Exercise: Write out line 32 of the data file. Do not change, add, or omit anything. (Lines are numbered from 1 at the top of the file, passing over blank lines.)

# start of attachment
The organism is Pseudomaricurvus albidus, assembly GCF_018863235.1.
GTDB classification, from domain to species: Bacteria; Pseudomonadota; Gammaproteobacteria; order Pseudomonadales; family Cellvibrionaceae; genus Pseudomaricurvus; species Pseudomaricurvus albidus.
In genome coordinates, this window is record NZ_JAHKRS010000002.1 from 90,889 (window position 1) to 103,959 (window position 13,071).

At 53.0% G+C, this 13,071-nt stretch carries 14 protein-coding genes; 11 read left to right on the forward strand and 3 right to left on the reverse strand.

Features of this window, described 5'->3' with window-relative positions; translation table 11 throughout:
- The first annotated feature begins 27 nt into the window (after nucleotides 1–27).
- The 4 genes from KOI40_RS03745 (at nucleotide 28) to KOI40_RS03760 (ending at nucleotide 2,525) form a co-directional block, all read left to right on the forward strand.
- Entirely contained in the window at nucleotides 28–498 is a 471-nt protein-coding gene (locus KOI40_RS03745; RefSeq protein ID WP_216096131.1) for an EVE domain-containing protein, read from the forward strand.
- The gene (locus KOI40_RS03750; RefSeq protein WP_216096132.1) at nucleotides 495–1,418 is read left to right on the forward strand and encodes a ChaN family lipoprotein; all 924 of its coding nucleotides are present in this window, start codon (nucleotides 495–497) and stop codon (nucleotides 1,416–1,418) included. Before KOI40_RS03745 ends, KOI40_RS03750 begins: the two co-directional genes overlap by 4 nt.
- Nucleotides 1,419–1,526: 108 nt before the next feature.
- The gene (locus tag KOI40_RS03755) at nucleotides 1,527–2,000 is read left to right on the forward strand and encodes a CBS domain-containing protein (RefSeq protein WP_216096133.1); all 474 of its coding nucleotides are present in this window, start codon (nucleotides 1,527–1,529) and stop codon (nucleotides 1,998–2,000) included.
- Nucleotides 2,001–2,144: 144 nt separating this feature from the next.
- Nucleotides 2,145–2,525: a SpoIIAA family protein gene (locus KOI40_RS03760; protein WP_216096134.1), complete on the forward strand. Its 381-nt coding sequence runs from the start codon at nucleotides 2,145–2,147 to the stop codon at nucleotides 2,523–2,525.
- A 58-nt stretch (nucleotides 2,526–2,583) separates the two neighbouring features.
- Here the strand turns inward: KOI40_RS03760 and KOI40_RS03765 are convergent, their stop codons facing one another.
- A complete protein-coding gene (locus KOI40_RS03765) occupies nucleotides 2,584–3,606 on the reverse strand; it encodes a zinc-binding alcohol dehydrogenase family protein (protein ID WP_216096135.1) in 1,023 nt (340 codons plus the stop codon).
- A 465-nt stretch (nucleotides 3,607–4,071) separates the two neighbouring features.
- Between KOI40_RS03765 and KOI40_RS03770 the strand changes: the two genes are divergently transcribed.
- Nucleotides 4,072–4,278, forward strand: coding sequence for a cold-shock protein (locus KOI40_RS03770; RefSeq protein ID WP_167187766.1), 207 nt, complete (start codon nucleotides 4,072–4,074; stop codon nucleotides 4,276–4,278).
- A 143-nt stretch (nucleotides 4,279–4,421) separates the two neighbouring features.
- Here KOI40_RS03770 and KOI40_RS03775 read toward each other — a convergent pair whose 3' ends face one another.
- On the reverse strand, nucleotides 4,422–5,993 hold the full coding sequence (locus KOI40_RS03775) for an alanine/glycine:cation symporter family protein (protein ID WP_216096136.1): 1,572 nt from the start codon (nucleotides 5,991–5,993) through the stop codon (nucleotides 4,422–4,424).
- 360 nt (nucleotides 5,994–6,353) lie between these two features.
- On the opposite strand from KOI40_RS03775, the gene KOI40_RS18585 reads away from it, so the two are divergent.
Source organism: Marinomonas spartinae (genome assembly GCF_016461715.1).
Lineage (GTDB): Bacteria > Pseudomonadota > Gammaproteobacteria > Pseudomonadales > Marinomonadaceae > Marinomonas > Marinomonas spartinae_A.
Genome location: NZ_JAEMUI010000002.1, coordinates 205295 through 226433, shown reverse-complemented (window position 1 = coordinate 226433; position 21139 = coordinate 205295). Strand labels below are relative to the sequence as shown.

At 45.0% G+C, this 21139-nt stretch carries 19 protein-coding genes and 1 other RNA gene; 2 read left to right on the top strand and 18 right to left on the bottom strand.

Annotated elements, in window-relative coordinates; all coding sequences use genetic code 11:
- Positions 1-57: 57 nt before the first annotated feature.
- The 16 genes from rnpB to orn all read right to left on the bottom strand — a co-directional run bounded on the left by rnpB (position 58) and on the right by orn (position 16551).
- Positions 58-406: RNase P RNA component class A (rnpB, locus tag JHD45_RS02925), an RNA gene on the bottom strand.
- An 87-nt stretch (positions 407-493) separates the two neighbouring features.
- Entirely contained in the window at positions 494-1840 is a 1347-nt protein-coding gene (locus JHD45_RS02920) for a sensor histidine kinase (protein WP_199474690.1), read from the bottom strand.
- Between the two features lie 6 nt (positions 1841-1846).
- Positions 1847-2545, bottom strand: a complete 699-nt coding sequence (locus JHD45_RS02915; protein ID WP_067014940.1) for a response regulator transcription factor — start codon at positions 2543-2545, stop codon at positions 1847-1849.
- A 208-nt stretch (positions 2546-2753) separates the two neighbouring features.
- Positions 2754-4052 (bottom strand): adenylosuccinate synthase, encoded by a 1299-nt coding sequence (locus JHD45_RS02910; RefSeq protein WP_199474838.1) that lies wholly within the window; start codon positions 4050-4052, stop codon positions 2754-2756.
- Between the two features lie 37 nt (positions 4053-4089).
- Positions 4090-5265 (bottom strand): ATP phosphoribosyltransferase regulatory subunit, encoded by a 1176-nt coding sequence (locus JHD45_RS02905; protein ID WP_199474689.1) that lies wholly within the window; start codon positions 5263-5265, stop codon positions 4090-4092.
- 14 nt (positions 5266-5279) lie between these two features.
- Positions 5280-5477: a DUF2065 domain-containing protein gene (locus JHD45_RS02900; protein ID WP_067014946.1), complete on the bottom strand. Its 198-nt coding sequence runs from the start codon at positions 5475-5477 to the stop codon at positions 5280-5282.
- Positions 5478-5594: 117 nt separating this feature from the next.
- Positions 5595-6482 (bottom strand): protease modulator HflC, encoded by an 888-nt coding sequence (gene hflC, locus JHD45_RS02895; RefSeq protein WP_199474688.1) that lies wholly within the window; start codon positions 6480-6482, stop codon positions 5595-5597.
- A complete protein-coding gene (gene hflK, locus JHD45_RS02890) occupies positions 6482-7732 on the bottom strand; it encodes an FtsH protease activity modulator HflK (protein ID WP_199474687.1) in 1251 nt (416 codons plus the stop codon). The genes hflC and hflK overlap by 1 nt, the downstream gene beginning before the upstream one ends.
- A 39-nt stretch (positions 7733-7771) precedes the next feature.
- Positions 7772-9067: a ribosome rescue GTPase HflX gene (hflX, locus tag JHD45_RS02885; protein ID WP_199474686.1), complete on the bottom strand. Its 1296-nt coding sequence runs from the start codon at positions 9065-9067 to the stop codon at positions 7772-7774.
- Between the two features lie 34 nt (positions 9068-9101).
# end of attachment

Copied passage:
- Positions 58-406: RNase P RNA component class A (rnpB, locus tag JHD45_RS02925), an RNA gene on the bottom strand.